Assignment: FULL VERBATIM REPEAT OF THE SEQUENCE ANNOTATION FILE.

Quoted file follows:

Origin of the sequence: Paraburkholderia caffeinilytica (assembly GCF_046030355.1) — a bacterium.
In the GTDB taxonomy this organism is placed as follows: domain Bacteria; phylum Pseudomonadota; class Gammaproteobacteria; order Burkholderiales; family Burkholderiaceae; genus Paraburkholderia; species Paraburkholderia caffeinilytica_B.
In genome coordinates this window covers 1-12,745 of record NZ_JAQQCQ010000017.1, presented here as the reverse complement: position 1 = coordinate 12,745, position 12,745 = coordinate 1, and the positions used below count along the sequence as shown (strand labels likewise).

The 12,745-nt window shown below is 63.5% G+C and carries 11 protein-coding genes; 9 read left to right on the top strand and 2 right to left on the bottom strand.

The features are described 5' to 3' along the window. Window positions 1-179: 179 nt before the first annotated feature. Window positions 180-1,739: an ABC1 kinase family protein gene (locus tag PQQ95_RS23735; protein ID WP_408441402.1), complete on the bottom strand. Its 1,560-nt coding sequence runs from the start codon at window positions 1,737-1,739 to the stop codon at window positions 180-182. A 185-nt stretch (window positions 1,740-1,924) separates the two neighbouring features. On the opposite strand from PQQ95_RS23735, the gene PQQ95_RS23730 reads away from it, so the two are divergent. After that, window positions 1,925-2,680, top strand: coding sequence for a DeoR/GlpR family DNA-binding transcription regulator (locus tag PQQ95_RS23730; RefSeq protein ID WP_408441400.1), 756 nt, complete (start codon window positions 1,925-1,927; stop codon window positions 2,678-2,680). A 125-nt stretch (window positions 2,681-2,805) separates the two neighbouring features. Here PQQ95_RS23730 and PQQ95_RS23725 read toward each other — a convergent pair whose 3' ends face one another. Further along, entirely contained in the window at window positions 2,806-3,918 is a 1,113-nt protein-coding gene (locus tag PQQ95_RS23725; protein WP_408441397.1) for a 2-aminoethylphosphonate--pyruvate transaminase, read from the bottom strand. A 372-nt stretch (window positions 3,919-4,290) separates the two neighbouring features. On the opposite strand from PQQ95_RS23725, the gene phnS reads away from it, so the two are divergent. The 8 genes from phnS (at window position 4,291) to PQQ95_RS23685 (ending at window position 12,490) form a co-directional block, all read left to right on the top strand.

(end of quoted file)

Origin of the sequence: Paraburkholderia caffeinilytica (assembly GCF_046030355.1) — a bacterium.
In the GTDB taxonomy this organism is placed as follows: domain Bacteria; phylum Pseudomonadota; class Gammaproteobacteria; order Burkholderiales; family Burkholderiaceae; genus Paraburkholderia; species Paraburkholderia caffeinilytica_B.
In genome coordinates this window covers 1-12,745 of record NZ_JAQQCQ010000017.1, presented here as the reverse complement: position 1 = coordinate 12,745, position 12,745 = coordinate 1, and the positions used below count along the sequence as shown (strand labels likewise).

The 12,745-nt window shown below is 63.5% G+C and carries 11 protein-coding genes; 9 read left to right on the top strand and 2 right to left on the bottom strand.

The features are described 5' to 3' along the window. Window positions 1-179: 179 nt before the first annotated feature. Window positions 180-1,739: an ABC1 kinase family protein gene (locus tag PQQ95_RS23735; protein ID WP_408441402.1), complete on the bottom strand. Its 1,560-nt coding sequence runs from the start codon at window positions 1,737-1,739 to the stop codon at window positions 180-182. A 185-nt stretch (window positions 1,740-1,924) separates the two neighbouring features. On the opposite strand from PQQ95_RS23735, the gene PQQ95_RS23730 reads away from it, so the two are divergent. After that, window positions 1,925-2,680, top strand: coding sequence for a DeoR/GlpR family DNA-binding transcription regulator (locus tag PQQ95_RS23730; RefSeq protein ID WP_408441400.1), 756 nt, complete (start codon window positions 1,925-1,927; stop codon window positions 2,678-2,680). A 125-nt stretch (window positions 2,681-2,805) separates the two neighbouring features. Here PQQ95_RS23730 and PQQ95_RS23725 read toward each other — a convergent pair whose 3' ends face one another. Further along, entirely contained in the window at window positions 2,806-3,918 is a 1,113-nt protein-coding gene (locus tag PQQ95_RS23725; protein WP_408441397.1) for a 2-aminoethylphosphonate--pyruvate transaminase, read from the bottom strand. A 372-nt stretch (window positions 3,919-4,290) separates the two neighbouring features. On the opposite strand from PQQ95_RS23725, the gene phnS reads away from it, so the two are divergent. The 8 genes from phnS (at window position 4,291) to PQQ95_RS23685 (ending at window position 12,490) form a co-directional block, all read left to right on the top strand.